Oh I hadn't even thought about the X-Men comparison, but that's a great point. Erik, the Jew who suffered in the Holocaust, propagates mass genocide. I certainly understand why, especially this week, people in the US don't want to hear arguments which seem to excuse racism, or suggest that it isn't a serious problem for pocs in America, but I think the point here is that TW is an allegory for hate based on biological differences. We each (validly) see the discrimination we have known.
It’s not that the arguments excuse racism, because they don’t
it’s that they turn around and say everyone has the capacity of being racist, and when racists get in power you get institutionalised racism
not one or the other but BOTH
the problem with this argument means that they then themselves become racist - but they use terms like reverse racism etc
Yes a white person in the US will not know the same problems as a POC in the US but that is the US centric model, and does not apply to the world (which seems a strange idea to them) and other places have the same problem but base it more on ethnicity than obvious skin colour
they call it prejudice - but any prejudice based on race/ethnicity etc is racism
so if they are prejudiced against the white people for bringing in the system - although the system is fucked and cruel and wrong and needs to go - then they too become racist
do you see the problem
they’re going around like being a racist is the absolute worst thing you can be but it doesn’t apply to them
in which case the word hypocrisy does
so having been goosed on their racism they react with violence, they give threats of violence and tell you to go kill themselves rather than admit hey this is wrong and I have been wrong
there is nothing wrong with being wrong as long as you’re willing to go - hey i fucked up how do i fix this
it’s not mistakes that define us but how we learn from them, and someone who learns about this problem from tumblr is getting a very skewed education, they’re compounding a problem not by supporting it but by trying to institute the opposite - crush the white/straight/cis/whatever rather than going - hey how can i be not an asshole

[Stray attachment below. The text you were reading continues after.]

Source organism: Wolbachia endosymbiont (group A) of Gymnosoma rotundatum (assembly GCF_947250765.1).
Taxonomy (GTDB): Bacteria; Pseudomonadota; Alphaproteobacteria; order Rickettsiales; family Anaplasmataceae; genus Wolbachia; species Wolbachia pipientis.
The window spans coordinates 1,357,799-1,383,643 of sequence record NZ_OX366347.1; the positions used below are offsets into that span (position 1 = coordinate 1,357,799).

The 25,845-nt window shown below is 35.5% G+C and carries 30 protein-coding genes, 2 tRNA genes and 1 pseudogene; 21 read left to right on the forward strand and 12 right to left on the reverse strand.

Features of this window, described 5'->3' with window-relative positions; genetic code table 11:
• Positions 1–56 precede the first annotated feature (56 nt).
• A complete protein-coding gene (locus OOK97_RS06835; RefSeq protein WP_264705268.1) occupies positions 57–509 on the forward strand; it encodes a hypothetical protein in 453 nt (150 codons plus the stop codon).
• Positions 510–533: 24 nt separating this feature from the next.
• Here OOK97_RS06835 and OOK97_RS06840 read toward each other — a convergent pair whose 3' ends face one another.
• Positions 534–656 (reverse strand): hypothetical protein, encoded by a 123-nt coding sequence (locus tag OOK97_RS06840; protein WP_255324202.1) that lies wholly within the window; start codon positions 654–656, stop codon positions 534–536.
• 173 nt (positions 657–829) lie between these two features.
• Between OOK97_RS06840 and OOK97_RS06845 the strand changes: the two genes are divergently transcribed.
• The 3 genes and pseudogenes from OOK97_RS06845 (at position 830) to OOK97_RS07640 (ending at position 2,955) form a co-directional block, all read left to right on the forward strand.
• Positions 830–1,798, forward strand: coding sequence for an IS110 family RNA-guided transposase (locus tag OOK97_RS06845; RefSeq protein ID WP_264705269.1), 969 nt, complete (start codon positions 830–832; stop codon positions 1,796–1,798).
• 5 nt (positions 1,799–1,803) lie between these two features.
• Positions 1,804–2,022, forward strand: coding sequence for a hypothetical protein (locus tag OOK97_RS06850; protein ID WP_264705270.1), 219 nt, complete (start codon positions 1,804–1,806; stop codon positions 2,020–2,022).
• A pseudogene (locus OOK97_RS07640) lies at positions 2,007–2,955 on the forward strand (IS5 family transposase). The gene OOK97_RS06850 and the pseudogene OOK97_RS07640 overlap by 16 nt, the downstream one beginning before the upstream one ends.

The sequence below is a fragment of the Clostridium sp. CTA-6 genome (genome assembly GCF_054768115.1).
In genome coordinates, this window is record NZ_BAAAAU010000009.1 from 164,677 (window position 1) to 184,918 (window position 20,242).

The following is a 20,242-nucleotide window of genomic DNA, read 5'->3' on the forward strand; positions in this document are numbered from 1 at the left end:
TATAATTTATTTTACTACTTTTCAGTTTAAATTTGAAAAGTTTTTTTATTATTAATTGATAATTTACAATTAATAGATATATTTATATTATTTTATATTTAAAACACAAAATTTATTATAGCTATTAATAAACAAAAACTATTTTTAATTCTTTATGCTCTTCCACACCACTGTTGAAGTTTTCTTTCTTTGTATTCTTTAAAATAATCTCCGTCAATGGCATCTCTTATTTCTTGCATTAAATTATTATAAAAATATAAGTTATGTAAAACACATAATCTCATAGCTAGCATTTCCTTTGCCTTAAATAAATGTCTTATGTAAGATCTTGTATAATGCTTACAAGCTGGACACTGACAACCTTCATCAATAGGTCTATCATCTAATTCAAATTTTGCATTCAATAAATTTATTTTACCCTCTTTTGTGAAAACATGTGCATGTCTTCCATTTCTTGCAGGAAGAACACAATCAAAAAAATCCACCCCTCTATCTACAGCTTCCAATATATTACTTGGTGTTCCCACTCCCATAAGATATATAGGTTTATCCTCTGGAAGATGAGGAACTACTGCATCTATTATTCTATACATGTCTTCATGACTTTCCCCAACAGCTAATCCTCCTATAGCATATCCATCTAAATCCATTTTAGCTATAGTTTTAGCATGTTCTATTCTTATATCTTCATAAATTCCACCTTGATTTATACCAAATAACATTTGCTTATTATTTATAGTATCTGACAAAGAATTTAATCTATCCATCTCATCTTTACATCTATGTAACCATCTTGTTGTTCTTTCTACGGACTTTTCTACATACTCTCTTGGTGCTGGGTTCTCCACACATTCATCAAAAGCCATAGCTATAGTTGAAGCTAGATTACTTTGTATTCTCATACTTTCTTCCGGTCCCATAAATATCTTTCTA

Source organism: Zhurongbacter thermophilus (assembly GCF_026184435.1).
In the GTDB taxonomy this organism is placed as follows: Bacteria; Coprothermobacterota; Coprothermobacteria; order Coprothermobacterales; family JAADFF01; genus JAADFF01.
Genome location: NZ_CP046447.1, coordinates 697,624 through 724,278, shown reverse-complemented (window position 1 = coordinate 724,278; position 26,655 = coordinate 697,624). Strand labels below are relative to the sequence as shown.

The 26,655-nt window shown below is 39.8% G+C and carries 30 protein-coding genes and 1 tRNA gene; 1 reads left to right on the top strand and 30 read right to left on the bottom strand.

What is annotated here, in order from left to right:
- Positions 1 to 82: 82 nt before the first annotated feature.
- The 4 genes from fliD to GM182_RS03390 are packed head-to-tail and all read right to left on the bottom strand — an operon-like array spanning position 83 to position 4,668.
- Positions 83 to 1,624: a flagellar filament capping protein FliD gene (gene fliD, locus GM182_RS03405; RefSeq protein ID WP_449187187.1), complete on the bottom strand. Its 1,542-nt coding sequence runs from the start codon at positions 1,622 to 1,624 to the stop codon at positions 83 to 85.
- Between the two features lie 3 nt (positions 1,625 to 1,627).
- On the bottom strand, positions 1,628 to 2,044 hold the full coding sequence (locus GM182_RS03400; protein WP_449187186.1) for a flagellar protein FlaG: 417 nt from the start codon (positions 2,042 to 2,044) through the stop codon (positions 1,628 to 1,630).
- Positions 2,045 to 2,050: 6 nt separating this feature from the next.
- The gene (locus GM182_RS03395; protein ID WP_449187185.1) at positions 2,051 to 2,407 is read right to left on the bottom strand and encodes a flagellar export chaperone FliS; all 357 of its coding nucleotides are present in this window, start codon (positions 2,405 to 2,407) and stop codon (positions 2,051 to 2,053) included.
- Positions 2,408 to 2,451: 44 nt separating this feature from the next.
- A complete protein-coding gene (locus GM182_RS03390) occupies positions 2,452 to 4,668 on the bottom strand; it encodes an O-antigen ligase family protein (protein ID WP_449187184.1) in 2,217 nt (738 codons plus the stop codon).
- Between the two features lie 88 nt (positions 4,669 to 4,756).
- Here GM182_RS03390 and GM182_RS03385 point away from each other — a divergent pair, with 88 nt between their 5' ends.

we all make mistakes - it’s human, we will all say something that’s offensive, the point is to learn from it
not to accuse someone else of being a white supremacist
the fact that a lot of them don’t like that the metaphor is there (and it’s not just a metaphor for race but any kind of disenfranchisement which is why it’s powerful, Scott could be the closetted gay, the person given HIV who resists it and denies it and turns on those who offer him support, he could be the woman who always supports the man and screws over the feminist movement - he could be any of these things and that’s the point) because if it is there it means that they are wrong
the fact that a very racist trope, the so-called “white savior” trope applies to Scott makes it worse - they’ll be frothing at the mouth now - and that’s the issue - not that scott is or isn’t racist
or that I am, or am not racist - I try my best not to be which is all I can do
but that if the metaphor is there, if they are supporting a bad person - does it make them a bad person, does supporting a racist make you a racist
no - it’s a metaphor
but does their naive arguments that racism is something that can’t affect a person unless that person is supported by the government mean they are more likely to be racist - just against the enfranchised
but the problem is that people are not supported by the racist government (and it is racist) but instead that the people support it
racism is a problem of people - but government, that’s what strong people do when they can and they come up with justifications of what is right - like yeah it’s okay to slaughter the jews because they have all the money, or yeah we can burn clever women - they’re witches, or we can enslave those people - they’re black.
You see how it works - you need to put racists in power to get racist government which then shifts education to keep the racists in power
but it always starts with people
but summing it up like that means that they have to face the truth - that in this case, for refusing the argument that racism starts at home - that they are wrong.
I have an enormous ethical problem with people who refuse to acknowledge Teen Wolf might be an allegory for othering. They don’t even have to agree it is in the end, once the argument has been had, but to not even engage with the idea and yet still be willing to call other fans out for their perceived isms is hugely hypocritical in my opinion.
By saying people are imagining the narrative of othering within the show, rather than taking the claim seriously, it gives the text a pass for something that’s hugely problematic.